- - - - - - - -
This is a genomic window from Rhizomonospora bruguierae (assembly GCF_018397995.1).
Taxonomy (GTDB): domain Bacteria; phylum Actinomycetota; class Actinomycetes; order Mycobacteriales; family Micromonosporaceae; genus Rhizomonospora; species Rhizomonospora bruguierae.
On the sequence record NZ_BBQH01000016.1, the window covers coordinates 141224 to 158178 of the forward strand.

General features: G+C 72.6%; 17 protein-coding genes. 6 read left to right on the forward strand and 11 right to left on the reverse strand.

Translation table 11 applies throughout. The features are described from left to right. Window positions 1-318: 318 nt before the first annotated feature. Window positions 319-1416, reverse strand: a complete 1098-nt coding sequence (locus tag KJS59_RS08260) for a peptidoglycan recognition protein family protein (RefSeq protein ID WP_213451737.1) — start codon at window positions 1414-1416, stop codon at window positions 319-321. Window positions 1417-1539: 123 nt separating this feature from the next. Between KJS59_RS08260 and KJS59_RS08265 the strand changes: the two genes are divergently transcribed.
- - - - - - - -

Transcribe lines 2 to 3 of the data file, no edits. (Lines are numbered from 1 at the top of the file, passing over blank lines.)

Taxonomy (GTDB): domain Bacteria; phylum Actinomycetota; class Actinomycetes; order Mycobacteriales; family Micromonosporaceae; genus Rhizomonospora; species Rhizomonospora bruguierae.
On the sequence record NZ_BBQH01000016.1, the window covers coordinates 141224 to 158178 of the forward strand.